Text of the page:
SAKE EXPLAINED AN INTERVIEW WITH HONG KONG BASED SAKE SAMURAI, AYUCHI MOMOSE
Whilst there is a Sake Samurai in town, we take the opportunity to understand this Japanese drink a little more and chat with sake expert and Sake Samurai, Ayuchi Momose to find out how to pair sake with our favourite foods and most importantly, how best to enjoy this Japanese drink.
MB: What factors influence the quality and alcoholic strength of sake?
AM: As for the quality of sake, important factors are (in the order of importance)
- Skill of brew master – each brew master has their own “style” of sake making.Quality of rice can be different each year depending on the weather. But a good brew master can manage to create same quality sake each year. The skill to analyse their ingredients, skill to analys the weather (outside temperature affects the quality of sake), skill to create good Koji (mold) and skill to read how Koji is working is extremely important and takes years of experience.
- Quality of rice – some years are considered as good years, and some years are considered as bad years for rice, depending on the weather. As for most sake rice, hot and sunny summer is preferred. Typhoon affects sake rice as well. Most sake rice is harvested in end September to early October. If typhoons hit Japan around harvest time, rice absorbs too much water and it won’t be good for sake rice.
- Quality of water – clean water is a must. Sake requires a lot of water and water is very difficult to bring in. clean environment is extremely important. More than 80% of sake is water.As for alcoholic strength of sake, by Japanese law, it must be below 22%. If it exceeds 22%, it will be considered as liquor.Alcohol strength is determined by multiple factors. Strength of Koji, amount of rice usage, or length of fermentation time. Some breweries intentionally make alcohol strength low to keep the flavour (sugar) of rice.
MB: Other than with Japanese food, how could we pair sake with a Singaporean dish and a Western food?
AM: I think many Singaporean food goes very good with sake. Since rice is very often used for Singaporean cuisine, sake is made out of rice, they must go well. Since I am not very good with spicy food, I enjoy pairing spicy food with sweet or creamy sake, because sweetness will makes spiciness milder. (Successful food and sake pairing is very personal so it is my opinion)
My favourite pairing is Chili crab with Dassai Nigori. Chicken rice also goes very well with smooth and dry Honjozo sake.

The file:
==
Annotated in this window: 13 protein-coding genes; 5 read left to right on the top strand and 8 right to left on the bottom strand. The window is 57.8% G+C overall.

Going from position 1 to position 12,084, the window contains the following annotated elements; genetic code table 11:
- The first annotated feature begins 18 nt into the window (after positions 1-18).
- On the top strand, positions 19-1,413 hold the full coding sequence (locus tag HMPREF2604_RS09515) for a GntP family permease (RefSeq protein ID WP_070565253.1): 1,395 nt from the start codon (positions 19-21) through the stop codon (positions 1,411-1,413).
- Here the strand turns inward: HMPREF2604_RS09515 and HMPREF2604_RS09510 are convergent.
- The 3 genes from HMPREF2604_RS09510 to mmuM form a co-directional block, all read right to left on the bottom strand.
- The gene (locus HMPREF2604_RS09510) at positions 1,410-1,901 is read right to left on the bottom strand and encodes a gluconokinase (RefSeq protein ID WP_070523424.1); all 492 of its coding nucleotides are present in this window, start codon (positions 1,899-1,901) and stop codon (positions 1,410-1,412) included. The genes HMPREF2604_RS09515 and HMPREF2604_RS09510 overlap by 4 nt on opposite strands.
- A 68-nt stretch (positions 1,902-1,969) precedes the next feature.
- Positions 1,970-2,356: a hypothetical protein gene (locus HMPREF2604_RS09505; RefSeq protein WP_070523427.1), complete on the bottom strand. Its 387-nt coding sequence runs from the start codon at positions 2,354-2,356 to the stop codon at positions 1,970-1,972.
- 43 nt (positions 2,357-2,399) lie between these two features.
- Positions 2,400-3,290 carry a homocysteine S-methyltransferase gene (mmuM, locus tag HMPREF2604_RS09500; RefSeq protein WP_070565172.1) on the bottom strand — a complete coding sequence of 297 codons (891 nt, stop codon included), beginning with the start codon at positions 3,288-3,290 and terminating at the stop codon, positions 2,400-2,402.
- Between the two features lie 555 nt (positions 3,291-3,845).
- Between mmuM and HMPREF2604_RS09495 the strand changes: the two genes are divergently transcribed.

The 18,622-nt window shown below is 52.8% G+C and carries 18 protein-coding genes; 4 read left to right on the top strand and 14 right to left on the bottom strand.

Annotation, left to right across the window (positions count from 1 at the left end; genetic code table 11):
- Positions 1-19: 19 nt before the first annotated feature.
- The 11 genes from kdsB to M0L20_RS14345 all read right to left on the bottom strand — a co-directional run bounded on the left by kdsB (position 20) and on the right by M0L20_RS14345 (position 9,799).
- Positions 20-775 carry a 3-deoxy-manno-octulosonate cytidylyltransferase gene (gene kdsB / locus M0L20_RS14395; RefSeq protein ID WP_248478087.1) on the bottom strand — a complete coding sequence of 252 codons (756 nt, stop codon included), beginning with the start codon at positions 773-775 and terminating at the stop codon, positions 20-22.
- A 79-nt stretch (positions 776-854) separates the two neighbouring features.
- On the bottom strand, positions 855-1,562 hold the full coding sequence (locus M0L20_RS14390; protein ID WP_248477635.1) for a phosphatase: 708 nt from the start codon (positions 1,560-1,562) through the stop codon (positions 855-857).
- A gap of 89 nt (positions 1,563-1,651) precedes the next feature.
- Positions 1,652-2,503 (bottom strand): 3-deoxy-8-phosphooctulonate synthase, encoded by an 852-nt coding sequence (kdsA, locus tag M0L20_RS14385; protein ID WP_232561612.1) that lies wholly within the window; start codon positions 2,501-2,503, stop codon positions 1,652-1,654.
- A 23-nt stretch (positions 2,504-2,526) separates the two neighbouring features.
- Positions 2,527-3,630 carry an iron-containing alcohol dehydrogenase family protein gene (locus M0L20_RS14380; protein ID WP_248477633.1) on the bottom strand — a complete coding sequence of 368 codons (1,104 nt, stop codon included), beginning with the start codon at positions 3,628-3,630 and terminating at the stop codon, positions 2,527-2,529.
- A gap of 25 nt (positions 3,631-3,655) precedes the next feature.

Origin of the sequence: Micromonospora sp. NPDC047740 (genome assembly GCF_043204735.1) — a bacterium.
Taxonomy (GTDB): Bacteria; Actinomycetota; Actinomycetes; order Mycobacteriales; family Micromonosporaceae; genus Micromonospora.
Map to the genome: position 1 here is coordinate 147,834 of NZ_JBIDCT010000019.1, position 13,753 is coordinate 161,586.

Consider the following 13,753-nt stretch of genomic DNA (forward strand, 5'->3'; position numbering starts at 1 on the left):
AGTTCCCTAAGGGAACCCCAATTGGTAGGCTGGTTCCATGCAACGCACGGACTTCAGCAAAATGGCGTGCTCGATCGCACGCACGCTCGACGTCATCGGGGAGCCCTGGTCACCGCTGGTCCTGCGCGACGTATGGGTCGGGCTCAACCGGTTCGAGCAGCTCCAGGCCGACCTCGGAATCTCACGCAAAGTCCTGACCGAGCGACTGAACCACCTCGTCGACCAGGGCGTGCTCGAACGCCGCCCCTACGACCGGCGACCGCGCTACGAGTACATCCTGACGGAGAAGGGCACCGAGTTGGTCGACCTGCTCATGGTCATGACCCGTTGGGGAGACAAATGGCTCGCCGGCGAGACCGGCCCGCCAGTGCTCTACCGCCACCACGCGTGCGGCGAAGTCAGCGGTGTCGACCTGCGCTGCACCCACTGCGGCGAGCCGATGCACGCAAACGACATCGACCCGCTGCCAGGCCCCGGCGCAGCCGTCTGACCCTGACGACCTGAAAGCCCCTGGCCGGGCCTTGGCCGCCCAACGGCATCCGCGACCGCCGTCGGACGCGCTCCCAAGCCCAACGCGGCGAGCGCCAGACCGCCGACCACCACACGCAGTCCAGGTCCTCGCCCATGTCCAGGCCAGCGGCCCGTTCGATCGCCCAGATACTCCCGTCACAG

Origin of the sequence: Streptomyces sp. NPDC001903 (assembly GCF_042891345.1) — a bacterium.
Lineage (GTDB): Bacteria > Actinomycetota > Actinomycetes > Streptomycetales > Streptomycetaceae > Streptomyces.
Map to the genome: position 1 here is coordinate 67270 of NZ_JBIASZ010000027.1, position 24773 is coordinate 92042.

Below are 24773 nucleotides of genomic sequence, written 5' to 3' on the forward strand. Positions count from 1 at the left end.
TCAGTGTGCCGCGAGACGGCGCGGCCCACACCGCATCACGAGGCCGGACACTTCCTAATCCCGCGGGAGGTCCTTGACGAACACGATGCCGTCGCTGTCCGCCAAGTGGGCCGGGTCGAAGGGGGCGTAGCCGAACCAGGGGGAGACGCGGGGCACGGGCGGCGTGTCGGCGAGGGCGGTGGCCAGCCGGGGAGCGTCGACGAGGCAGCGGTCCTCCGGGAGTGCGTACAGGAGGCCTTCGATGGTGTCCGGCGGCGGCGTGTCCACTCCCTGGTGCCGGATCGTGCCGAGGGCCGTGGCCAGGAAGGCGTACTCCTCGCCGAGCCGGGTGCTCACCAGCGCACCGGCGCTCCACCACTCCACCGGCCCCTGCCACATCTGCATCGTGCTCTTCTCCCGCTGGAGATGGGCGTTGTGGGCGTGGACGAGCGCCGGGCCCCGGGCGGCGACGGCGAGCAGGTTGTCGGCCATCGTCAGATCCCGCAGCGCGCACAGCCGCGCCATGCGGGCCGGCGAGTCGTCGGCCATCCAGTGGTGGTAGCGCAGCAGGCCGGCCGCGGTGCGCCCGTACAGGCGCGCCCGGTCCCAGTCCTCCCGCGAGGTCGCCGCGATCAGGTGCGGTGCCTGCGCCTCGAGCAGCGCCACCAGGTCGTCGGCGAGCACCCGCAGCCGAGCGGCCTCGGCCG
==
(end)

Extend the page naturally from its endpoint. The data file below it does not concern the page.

Many western food also goes very well with Sake. For example, some oily food goes very well with sake with some acidity. Or char grilled food with smoky cask sake go very well. My favourite pairings are:
- – Char grilled steak with smoky cask sake
- – Foie Gras with warm Junmai sake (warm sake will melt fat of foie gras in your mouth and it is very very nice!)
- – BBQ pork rib with Junmai Yamahai sake (Yamahai is often very bold and acidic. Acidity cleanses the oiliness of food)
AM: All of them:-
Pre-dinner sake: light and fragrant type is preferred. Most Junmai Daiginjo and Daiginjo are good for pre-dinner. Also sparkling sake is perfect for pre-dinner to stimulate your appetite.
During meal sake: smooth and light Junmai Ginjo or Honjozo go very well with most appetizers especially light and cold dishes. Rich Junmai sake is recommended for main course (hot dishes)
After meal drink: vintage sake or sweet Nigori sake are good after dinner. I like chocolate with vintage sake pairing. Also light Nigori sake with some fruits especially peaches or mangos are very nice.
MB: What influenced you or what interested you about becoming a Sake Samurai?
AM: Sake samurai is an honourable title given by the sake association in Japan. I have been in the sake industry well over 10 years and my duty is still the same before and after I received this title. But after I received this title, I have more and more job offers outside of Hong Kong (where I am based right now). My main duty is still the same. I run a sake bar in Hong Kong and also educate people about sake. It is nice to know that your work is recognized by others and I do appreciate this title.
For more information on Sake Samurai, please visit sakesamurai.jp.
Ayuchi Momose is currently in Singapore as part of the Oishi Japan 2014 event she is conducting a demonstration and sake tasting on 18 October 2014 at 3.30pm to 4.30pm.
Oishii Japan is open to the public on Saturday 18 October from 11am to 5pm. Entry is S$4 per person and 12 years or under enter FREE.